A district judge in the US state of California has dismissed a lawsuit by disgruntled Tesla owners, alleging that Tesla’s monopoly on repairs is forcing customers to accept high prices and long waits.
This follows after a pair of antitrust class actions suits filed in March alleging that Tesla’s vehicle design, warranty and repair policies are deliberately designed to force owners and lessees to be dependent on Tesla for all repairs, limiting competition from third parties.
The complaints made comparisons to regular combustion engine vehicles, where customers have a wide range of independent repairers and OEM parts to choose from. Unlike other vehicle manufacturers, Tesla don’t sell replacement parts to third parties.
However, US District Judge Trina Thompson said customers filing the suit failed to show either that the alleged problems were "not generally known" when they bought their vehicles, or that they could not predict the costs to keep their vehicles running, reports Reuters.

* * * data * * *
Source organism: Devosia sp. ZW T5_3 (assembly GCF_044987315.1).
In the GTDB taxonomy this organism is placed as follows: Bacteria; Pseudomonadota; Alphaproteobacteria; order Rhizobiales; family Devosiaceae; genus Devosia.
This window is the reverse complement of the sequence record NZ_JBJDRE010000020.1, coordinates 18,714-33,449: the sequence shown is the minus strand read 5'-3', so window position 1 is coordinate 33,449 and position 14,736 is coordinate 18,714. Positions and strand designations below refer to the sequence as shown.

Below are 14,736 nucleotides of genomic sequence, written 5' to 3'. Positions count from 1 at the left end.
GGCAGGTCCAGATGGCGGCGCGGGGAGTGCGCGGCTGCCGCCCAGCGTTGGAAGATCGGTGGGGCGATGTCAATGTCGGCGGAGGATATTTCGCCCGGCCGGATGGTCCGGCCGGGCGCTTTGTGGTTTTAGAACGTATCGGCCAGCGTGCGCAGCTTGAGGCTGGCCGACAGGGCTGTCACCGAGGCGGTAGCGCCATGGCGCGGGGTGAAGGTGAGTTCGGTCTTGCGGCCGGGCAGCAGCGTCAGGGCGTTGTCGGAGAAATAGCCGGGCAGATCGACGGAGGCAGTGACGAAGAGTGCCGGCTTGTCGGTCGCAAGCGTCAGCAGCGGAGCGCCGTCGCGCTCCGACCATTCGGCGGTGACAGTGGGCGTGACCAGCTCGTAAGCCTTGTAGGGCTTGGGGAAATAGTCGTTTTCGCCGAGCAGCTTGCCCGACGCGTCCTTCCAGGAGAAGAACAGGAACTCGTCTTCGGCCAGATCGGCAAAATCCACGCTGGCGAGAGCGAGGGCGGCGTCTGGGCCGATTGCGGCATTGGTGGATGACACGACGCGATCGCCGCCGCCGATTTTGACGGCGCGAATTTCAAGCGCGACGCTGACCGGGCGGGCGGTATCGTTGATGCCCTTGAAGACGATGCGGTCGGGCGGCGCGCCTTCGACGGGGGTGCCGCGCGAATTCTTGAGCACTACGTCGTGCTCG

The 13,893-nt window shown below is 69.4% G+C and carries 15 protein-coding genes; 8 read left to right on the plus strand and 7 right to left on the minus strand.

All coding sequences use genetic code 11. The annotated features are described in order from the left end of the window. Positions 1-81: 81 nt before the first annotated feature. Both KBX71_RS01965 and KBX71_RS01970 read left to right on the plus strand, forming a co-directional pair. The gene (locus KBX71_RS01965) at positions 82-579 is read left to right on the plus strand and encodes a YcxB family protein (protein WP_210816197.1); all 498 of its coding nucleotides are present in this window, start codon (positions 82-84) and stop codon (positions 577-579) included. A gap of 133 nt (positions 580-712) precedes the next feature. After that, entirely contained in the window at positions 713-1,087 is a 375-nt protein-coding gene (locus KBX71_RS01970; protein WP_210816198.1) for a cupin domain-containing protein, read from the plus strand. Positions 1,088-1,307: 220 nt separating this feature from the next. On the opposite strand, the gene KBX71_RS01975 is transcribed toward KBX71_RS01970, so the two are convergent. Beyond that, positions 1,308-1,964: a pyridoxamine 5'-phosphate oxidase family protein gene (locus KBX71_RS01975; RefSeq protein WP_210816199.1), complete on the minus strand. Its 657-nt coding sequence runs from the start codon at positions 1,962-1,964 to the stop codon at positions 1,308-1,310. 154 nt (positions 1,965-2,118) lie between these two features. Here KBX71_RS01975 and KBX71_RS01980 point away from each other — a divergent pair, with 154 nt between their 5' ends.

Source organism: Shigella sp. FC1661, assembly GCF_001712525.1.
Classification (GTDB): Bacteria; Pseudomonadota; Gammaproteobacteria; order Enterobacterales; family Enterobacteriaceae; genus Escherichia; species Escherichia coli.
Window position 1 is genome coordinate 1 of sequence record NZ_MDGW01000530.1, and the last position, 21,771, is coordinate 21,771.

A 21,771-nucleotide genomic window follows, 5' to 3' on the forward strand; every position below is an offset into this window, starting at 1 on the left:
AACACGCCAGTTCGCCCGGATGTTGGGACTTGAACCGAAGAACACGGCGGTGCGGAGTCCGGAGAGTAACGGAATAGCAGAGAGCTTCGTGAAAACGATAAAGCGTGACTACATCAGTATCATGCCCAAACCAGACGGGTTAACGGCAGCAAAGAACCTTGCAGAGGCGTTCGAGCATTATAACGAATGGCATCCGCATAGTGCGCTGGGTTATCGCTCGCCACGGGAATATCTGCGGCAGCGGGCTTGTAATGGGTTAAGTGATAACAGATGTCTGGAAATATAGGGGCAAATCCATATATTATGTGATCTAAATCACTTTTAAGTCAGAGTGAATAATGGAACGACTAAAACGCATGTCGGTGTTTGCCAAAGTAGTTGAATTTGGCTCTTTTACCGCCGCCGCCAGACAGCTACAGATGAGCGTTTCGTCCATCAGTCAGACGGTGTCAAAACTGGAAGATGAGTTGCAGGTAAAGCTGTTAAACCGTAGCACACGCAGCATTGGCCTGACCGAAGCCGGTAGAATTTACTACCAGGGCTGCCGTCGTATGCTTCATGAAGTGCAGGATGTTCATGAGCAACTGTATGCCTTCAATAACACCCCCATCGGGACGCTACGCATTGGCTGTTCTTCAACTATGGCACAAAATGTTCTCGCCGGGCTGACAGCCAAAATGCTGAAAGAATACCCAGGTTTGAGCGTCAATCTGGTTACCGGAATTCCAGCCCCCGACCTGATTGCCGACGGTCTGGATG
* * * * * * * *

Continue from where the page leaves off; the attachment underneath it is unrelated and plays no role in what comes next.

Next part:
She also said customers could not prove that Tesla coerced them into using its services and parts simply because they had bought their vehicles in the first place.
"To be sure, plaintiffs allege that defendant misled them about...how much maintenance its EVs are designed to need and how long that maintenance ought to take," Thompson wrote. "But nowhere do plaintiffs allege that consumers are in fact unaware of the supposedly supracompetitive prices and exorbitant wait times."